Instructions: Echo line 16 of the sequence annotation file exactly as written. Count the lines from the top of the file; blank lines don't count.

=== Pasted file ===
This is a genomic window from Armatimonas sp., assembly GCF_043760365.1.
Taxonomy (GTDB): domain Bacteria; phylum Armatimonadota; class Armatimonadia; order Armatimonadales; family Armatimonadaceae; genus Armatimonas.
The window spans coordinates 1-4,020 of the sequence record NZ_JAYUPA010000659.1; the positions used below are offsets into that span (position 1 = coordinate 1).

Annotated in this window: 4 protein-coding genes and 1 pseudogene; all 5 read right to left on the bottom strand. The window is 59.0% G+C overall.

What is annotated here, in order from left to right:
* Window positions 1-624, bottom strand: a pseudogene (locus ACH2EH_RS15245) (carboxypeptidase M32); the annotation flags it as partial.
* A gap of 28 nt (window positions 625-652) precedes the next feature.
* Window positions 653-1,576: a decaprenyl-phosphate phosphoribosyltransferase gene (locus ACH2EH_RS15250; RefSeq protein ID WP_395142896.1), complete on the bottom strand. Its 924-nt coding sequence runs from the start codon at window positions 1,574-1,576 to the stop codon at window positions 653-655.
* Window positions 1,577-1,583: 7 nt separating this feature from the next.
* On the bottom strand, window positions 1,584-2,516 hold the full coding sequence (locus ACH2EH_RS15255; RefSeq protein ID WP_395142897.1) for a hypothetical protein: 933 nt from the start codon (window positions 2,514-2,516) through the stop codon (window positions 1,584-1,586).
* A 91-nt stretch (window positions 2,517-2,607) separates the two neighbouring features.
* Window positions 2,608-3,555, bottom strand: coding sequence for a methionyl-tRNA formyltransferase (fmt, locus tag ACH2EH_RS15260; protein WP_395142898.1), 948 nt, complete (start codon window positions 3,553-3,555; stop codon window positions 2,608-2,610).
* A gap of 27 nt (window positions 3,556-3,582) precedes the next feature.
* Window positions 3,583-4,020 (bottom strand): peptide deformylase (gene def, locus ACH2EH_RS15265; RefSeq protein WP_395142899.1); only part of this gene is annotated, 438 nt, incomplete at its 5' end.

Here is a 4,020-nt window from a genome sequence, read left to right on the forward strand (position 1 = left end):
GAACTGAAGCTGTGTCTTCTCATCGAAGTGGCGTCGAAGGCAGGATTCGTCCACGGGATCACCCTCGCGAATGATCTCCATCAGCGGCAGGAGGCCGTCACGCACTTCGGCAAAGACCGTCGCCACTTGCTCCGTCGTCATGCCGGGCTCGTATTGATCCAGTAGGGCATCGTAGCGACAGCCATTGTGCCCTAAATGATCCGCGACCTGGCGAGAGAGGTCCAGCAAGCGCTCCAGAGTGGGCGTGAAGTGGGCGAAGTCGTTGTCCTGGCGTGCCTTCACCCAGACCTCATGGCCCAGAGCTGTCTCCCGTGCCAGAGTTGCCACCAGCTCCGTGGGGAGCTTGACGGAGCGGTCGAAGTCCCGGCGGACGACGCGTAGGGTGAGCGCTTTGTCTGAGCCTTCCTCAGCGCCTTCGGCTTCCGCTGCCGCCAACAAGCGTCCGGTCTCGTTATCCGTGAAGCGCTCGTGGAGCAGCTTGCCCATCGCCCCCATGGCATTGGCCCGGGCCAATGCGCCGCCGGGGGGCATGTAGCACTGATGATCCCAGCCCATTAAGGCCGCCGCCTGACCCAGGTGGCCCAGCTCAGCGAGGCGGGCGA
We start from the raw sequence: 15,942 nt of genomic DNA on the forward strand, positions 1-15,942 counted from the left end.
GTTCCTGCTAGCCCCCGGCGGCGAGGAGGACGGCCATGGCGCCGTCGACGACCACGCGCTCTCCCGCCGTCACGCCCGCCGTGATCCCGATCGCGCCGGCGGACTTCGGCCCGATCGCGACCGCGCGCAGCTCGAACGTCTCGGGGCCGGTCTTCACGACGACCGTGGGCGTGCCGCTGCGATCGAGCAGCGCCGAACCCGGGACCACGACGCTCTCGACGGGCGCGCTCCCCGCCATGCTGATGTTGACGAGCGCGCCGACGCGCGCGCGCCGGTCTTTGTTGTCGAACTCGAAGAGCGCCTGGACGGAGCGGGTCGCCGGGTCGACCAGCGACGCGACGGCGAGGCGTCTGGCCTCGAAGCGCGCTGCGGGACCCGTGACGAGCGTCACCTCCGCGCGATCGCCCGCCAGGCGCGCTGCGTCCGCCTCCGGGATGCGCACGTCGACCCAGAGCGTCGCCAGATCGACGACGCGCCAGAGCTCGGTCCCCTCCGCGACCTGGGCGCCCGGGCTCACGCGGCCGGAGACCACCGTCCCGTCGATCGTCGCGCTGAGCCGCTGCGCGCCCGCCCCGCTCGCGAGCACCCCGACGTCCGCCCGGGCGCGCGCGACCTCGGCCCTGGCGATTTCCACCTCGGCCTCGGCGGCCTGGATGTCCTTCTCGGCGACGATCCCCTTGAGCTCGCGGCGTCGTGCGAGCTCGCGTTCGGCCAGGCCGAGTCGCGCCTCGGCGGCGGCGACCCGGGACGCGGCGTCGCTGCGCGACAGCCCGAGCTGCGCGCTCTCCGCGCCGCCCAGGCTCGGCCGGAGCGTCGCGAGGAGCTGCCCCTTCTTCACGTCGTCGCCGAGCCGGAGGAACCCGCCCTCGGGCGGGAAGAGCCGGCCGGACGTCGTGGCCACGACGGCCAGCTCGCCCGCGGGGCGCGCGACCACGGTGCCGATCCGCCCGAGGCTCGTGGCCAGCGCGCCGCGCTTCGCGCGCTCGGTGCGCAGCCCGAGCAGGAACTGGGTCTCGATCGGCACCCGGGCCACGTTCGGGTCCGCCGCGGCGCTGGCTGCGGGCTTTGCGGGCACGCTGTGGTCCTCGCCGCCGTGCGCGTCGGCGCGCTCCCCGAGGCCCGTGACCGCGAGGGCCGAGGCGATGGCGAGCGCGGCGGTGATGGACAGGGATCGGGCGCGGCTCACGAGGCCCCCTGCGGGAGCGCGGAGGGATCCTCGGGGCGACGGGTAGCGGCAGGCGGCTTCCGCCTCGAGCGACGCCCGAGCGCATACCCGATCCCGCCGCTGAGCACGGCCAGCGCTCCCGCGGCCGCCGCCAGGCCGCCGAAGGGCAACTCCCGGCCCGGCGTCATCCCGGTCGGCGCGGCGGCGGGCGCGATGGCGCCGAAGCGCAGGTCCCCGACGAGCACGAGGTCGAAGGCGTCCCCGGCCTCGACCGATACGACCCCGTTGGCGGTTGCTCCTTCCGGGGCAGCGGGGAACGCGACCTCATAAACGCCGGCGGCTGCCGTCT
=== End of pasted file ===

GAACTGAAGCTGTGTCTTCTCATCGAAGTGGCGTCGAAGGCAGGATTCGTCCACGGGATCACCCTCGCGAATGATCTCCATCAGCGGCAGGAGGCCGTCACGCACTTCGGCAAAGACCGTCGCCACTTGCTCCGTCGTCATGCCGGGCTCGTATTGATCCAGTAGGGCATCGTAGCGACAGCCATTGTGCCCTAAATGATCCGCGACCTGGCGAGAGAGGTCCAGCAAGCGCTCCAGAGTGGGCGTGAAGTGGGCGAAGTCGTTGTCCTGGCGTGCCTTCACCCAGACCTCATGGCCCAGAGCTGTCTCCCGTGCCAGAGTTGCCACCAGCTCCGTGGGGAGCTTGACGGAGCGGTCGAAGTCCCGGCGGACGACGCGTAGGGTGAGCGCTTTGTCTGAGCCTTCCTCAGCGCCTTCGGCTTCCGCTGCCGCCAACAAGCGTCCGGTCTCGTTATCCGTGAAGCGCTCGTGGAGCAGCTTGCCCATCGCCCCCATGGCATTGGCCCGGGCCAATGCGCCGCCGGGGGGCATGTAGCACTGATGATCCCAGCCCATTAAGGCCGCCGCCTGACCCAGGTGGCCCAGCTCAGCGAGGCGGGCGA